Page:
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First Detection of an Invasive Staphylococcus aureus Strain (D958) with Reduced Susceptibility to Glycopeptides in Saudi Arabia ▿

By S. Al-Obeid, Q. Haddad, A. Cherkaoui, J. Schrenzel and P. François


Strain D958, a methicillin-resistant Staphylococcus aureus strain with reduced susceptibility to vancomycin, was isolated from a 69-year-old Saudi male patient presenting with severe sepsis immediately after admission. Despite high serum levels of vancomycin, the same S. aureus strain was isolated from five blood culture sets during 1 week. Treatment failure under therapeutic levels of vancomycin prompted us to investigate the resistance profile of this strain in further detail. The MIC values for vancomycin as determined by Etest and microdilution were 3.0 and 2.0 mg/liter, respectively, and remained unchanged during the treatment course. The macro-Etest method showed a MIC of 4 mg/liter. The strain showed liquid vancomycin and lysostaphin MBCs of 2.0 and 5.0 mg/liter, respectively. The isolates were confirmed as heterogeneously vancomycin-intermediate S. aureus (hVISA) by vancomycin population analysis profile. The areas under these curves were similar for Mu3 and D958 for vancomycin and teicoplanin (ratio values were 1 and 1.1 for vancomycin and teicoplanin, respectively). Extensive genotyping and molecular characterization demonstrated that the strain harbored a staphylococcal cassette chromosome mec element (SCCmec) type III cassette and was of sequence type ST241, a single-locus variant of the successful multiresistant clone ST239. Microarray results demonstrated that D958 contained numerous resistance determinants (generally plasmid or phage encoded). These results suggest that this strain is constitutively expressing an altered susceptibility to vancomycin. Further studies are warranted to assess the clonal distribution of such strains displaying reduced susceptibility to vancomycin prior to any antimicrobial therapy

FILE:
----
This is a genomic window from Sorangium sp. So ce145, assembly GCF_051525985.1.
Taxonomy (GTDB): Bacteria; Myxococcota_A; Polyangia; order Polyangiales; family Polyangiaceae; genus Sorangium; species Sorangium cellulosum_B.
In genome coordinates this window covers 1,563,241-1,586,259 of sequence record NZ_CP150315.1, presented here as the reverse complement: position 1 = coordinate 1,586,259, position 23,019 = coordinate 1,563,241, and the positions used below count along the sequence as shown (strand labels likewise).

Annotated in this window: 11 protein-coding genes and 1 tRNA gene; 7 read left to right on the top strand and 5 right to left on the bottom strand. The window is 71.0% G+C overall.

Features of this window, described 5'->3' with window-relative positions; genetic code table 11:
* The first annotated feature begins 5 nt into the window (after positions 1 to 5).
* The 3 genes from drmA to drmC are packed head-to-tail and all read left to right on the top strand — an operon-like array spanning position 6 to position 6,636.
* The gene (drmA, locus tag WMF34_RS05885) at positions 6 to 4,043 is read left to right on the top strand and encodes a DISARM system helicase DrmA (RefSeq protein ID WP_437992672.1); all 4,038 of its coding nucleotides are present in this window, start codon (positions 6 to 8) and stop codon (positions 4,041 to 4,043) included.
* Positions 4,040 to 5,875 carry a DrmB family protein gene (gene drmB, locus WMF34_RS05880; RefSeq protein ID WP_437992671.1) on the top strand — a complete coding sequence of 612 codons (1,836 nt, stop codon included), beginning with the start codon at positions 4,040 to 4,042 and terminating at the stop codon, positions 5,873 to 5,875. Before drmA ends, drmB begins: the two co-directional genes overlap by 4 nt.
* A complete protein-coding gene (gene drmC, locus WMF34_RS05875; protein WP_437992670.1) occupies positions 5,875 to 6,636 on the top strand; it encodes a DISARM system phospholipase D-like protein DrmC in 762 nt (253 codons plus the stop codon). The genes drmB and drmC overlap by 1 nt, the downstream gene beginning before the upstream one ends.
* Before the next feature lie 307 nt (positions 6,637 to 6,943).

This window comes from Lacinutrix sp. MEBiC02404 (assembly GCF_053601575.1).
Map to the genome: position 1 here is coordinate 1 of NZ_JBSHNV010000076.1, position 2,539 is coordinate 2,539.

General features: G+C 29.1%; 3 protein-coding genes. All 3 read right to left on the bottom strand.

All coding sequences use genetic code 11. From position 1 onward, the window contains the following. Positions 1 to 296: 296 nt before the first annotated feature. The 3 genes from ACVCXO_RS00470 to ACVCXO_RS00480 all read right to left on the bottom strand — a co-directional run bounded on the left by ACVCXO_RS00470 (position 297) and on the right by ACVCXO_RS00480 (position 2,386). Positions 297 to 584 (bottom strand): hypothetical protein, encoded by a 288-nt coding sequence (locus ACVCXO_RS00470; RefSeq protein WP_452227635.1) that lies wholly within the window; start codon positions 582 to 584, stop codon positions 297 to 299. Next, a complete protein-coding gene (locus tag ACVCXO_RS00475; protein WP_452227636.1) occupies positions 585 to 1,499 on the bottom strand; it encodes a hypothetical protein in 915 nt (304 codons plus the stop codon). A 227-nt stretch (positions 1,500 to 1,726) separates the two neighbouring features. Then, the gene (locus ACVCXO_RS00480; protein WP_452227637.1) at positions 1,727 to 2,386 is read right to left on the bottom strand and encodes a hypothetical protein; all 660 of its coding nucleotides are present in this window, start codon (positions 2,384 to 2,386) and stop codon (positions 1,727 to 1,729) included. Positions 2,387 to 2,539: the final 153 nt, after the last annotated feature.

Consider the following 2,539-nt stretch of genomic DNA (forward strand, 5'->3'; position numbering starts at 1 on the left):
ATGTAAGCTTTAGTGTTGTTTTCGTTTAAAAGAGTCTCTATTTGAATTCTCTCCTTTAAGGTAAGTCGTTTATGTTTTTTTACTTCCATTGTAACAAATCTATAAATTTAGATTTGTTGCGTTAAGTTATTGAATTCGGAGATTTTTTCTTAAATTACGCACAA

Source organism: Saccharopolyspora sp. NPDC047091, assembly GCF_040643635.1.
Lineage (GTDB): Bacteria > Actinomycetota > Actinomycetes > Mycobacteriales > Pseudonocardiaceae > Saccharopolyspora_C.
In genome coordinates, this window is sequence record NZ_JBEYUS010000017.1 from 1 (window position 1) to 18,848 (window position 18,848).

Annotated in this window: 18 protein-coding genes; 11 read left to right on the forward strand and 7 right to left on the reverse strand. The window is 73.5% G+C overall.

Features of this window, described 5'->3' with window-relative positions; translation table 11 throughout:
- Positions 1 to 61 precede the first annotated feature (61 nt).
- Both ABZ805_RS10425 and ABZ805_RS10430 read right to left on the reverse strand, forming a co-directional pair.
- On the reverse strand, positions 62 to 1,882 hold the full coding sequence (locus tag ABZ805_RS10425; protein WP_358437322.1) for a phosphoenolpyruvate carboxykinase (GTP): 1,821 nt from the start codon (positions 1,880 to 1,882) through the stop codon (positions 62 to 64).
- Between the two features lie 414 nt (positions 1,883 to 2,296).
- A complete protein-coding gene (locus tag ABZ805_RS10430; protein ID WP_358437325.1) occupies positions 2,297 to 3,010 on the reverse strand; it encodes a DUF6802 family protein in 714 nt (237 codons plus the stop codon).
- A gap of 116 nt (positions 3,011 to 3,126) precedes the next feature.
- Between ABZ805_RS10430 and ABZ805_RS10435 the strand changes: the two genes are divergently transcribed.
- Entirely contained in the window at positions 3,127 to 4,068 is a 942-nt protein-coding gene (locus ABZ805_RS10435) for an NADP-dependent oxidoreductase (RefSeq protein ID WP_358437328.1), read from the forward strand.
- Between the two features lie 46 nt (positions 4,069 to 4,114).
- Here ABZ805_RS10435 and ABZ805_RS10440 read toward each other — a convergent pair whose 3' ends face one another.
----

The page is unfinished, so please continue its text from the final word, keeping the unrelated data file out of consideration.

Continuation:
Topics: Bacteriology
Publisher: American Society for Microbiology (ASM)
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Provided by: PubMed Central
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